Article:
Want To See How Pointless Shutting Down OiNK Was?

from the the-hydra-at-work dept

When the file sharing system OiNK was shut down last week, we pointed out how silly it was for the recording industry to go after such a site. The RIAA has been shutting down sites like that regularly for years, each time claiming that it was a significant blow against piracy... but then many more new services would pop up, each one more underground than the last, and the amount of file sharing would increase. In other words, this was a strategy that doesn't work at all. Predictably, some folks came by to attack us in the comments, insisting (incorrectly) that having your music on file sharing sites meant you couldn't make money and that the RIAA needed to shut down these sites as a "deterrent." That, of course, is ridiculous. The simple fact that every time these sites get shut down more open up and more people use them shows pretty conclusively that it's never been a deterrent before, so why would it start this time? In fact, as TorrentFreak is monitoring, a bunch of new sites have quickly sprung up, attempting to replace OiNK. In other words, by taking down this one site, the recording industry has just helped create a bunch more, many of which will build up pretty strong followings. The end result doesn't make things better for the recording industry -- it makes things worse. So why do they keep doing it?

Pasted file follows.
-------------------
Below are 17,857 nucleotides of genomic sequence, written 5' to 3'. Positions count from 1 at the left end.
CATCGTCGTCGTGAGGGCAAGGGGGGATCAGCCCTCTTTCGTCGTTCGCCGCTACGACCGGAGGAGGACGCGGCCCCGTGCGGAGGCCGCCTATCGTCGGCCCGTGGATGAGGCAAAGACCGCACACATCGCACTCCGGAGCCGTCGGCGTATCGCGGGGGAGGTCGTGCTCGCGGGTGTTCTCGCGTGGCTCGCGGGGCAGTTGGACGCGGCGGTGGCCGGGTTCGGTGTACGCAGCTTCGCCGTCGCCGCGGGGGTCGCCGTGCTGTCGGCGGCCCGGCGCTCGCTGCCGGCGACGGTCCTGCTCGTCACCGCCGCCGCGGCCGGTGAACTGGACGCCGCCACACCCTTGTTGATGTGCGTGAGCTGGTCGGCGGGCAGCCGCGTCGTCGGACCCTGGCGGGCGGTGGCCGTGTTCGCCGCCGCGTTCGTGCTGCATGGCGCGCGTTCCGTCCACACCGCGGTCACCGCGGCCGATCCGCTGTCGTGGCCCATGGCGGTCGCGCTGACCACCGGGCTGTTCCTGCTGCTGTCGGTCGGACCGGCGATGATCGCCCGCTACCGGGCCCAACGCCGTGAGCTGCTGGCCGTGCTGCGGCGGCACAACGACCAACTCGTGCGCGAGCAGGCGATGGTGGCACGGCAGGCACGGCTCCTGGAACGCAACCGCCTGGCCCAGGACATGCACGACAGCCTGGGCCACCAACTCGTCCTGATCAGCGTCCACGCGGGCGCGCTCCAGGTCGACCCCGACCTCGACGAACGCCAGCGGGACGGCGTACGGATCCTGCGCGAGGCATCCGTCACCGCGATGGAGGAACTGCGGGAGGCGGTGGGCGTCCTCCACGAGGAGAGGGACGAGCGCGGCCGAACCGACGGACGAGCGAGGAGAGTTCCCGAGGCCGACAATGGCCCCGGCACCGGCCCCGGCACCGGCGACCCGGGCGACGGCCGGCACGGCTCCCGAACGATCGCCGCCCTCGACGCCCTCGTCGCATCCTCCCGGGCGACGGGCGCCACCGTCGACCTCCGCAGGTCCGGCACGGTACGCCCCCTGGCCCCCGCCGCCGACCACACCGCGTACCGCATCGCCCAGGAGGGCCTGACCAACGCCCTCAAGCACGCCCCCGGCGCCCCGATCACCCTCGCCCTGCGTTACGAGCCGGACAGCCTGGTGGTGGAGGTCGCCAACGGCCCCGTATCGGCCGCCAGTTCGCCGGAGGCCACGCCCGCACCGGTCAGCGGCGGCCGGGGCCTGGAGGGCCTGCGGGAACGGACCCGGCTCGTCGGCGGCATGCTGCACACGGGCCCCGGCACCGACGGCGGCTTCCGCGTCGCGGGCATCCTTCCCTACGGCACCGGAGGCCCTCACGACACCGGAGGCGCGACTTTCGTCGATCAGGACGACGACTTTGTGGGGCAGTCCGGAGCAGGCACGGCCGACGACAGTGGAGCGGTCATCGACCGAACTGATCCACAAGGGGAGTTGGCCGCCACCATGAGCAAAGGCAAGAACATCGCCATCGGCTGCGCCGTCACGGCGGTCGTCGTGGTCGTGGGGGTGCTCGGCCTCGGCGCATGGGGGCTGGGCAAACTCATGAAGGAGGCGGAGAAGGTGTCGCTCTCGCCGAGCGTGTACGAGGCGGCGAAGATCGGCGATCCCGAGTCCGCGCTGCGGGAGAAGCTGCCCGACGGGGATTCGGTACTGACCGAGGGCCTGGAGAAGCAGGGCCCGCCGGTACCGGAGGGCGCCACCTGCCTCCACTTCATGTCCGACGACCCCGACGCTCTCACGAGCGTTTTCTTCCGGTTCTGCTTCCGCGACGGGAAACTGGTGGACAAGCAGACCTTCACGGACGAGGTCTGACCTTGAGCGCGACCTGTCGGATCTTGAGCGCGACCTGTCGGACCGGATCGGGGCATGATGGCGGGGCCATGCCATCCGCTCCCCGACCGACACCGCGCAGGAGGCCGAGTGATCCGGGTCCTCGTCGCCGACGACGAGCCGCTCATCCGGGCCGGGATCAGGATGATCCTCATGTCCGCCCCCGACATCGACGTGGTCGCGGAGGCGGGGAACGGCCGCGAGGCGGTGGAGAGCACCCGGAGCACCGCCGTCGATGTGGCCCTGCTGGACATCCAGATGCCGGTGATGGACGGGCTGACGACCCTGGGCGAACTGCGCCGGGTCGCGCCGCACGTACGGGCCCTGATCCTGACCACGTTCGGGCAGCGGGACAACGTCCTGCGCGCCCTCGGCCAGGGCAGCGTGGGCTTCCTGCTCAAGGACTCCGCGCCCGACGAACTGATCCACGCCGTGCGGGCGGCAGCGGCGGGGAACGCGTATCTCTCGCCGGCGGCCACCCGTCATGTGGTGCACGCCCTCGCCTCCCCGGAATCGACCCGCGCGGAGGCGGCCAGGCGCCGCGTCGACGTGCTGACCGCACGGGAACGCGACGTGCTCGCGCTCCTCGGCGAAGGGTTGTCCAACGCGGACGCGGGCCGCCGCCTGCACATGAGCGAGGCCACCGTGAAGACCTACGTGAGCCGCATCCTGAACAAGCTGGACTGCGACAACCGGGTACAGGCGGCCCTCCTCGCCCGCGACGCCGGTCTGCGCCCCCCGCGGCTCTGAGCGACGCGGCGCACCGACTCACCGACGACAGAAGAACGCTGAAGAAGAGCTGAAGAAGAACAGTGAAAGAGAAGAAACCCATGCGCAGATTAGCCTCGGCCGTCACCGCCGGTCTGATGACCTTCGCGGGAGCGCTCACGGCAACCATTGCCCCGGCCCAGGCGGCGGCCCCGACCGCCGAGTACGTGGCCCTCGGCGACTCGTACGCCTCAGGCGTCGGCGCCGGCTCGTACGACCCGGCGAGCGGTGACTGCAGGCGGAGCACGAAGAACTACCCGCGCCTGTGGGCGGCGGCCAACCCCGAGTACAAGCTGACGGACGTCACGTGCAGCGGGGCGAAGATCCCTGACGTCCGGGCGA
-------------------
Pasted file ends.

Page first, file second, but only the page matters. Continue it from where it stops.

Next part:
Filed Under: file sharing, significant blows


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  1. identicon
    sean, 1 Nov 2007 @ 6:57am

    Anonymous Coward = Devils Advocate

    I'm starting to think, Mike, that Anonymous Coward is actually you :) He gets under your skin on a regular basis, you reference his comments in your blogs... is it that you use AC to say the things that you can't say in your blog without leaving your readers utterly confused as to your viewpoint????

    Radiohead and TAFKAP (or is it back to 'Prince' again?) have killed the music industry in most Western markets, it just doesn't know that it's dead yet. Direct provisioning to the public of the music leads to better sales at the concerts, where is where the money is for the performers. In the age of (reasonably) widespread broadband, downloading a CD is no longer the pain it once was. The band make the music, provide it to their fanbase at low cost, sell-out concerts to make money, to pay for the next round of recording.

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